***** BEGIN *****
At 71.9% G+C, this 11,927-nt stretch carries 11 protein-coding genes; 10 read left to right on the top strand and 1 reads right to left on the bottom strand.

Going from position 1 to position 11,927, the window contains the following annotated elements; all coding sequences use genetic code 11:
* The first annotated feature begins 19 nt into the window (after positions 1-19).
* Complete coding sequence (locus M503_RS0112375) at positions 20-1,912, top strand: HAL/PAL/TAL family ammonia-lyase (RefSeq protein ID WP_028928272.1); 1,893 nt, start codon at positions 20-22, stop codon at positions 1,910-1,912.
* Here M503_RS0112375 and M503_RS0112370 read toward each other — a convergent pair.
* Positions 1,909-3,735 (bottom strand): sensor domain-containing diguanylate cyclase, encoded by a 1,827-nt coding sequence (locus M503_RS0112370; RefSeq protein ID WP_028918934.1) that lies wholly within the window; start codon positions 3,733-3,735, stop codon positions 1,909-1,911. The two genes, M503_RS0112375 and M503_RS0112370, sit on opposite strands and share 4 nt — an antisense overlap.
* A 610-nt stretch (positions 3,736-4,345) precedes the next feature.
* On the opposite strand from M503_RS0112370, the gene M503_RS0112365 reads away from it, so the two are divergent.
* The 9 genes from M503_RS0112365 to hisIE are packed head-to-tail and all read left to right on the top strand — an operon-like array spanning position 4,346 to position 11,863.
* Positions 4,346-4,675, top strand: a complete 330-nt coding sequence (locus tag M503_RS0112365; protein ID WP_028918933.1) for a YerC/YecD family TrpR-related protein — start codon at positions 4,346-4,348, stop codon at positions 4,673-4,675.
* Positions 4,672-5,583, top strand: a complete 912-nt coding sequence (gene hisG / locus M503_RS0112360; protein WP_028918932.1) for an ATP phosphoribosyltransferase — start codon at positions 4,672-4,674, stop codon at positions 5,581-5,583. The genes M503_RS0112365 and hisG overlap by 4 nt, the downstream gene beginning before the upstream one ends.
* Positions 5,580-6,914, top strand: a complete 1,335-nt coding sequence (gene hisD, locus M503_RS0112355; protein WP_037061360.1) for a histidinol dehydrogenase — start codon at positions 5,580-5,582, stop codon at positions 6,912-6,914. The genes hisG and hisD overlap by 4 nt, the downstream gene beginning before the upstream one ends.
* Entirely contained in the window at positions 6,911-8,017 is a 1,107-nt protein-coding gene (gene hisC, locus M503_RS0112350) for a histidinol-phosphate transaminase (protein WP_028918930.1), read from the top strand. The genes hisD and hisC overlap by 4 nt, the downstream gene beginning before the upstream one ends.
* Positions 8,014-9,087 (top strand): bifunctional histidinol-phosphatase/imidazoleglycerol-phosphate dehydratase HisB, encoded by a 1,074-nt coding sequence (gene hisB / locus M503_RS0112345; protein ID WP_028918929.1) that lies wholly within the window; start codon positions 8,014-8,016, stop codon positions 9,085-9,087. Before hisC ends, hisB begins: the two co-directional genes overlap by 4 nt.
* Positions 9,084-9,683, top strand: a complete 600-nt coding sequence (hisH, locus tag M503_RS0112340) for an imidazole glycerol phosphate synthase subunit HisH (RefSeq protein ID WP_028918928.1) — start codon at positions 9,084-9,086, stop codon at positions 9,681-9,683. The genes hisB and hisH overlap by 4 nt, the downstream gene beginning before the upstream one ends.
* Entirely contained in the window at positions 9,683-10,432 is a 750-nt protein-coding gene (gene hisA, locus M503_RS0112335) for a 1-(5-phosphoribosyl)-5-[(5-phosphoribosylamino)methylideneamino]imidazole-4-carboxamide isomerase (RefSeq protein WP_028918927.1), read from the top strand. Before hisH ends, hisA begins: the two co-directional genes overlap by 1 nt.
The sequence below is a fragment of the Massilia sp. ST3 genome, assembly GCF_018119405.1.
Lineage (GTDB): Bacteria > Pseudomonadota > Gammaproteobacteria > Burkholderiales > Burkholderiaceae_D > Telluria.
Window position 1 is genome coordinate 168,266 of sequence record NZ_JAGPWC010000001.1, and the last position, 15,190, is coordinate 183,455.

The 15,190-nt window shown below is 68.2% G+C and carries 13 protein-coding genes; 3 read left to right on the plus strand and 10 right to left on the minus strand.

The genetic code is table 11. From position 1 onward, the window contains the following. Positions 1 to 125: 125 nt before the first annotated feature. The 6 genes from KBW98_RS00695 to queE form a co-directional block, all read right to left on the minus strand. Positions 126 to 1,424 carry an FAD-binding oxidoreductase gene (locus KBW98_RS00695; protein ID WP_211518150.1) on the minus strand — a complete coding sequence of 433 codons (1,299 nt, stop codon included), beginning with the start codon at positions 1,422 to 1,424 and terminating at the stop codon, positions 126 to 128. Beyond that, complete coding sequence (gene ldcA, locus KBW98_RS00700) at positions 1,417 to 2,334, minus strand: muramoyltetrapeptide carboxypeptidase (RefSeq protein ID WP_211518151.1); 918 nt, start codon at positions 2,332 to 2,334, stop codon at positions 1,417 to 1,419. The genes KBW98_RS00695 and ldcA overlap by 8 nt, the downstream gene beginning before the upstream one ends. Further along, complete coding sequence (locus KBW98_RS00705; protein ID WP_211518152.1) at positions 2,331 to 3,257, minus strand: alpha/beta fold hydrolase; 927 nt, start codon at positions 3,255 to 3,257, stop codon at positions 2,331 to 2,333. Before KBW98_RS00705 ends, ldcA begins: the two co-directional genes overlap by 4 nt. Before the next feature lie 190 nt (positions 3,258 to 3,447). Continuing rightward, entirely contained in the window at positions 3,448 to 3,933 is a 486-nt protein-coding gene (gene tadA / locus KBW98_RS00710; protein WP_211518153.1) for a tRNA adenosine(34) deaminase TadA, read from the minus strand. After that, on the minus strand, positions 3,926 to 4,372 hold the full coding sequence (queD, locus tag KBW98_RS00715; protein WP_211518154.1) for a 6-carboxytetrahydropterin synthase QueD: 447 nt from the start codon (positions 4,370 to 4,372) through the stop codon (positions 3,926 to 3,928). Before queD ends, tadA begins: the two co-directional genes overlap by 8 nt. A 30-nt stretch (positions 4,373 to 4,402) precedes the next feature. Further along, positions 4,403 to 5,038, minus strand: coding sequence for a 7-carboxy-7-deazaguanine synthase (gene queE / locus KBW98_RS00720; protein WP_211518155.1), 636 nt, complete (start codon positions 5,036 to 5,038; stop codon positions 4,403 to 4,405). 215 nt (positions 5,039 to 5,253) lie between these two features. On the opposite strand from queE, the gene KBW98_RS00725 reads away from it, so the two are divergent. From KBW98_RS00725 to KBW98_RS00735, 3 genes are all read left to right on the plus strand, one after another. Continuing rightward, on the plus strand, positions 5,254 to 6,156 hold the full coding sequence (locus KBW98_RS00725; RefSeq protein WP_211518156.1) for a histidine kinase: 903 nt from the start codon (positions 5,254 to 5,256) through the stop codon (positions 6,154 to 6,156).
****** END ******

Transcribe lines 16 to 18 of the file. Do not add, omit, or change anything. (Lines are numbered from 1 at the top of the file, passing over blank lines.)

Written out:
* Entirely contained in the window at positions 9,683-10,432 is a 750-nt protein-coding gene (gene hisA, locus M503_RS0112335) for a 1-(5-phosphoribosyl)-5-[(5-phosphoribosylamino)methylideneamino]imidazole-4-carboxamide isomerase (RefSeq protein WP_028918927.1), read from the top strand. Before hisH ends, hisA begins: the two co-directional genes overlap by 1 nt.
The sequence below is a fragment of the Massilia sp. ST3 genome, assembly GCF_018119405.1.
Lineage (GTDB): Bacteria > Pseudomonadota > Gammaproteobacteria > Burkholderiales > Burkholderiaceae_D > Telluria.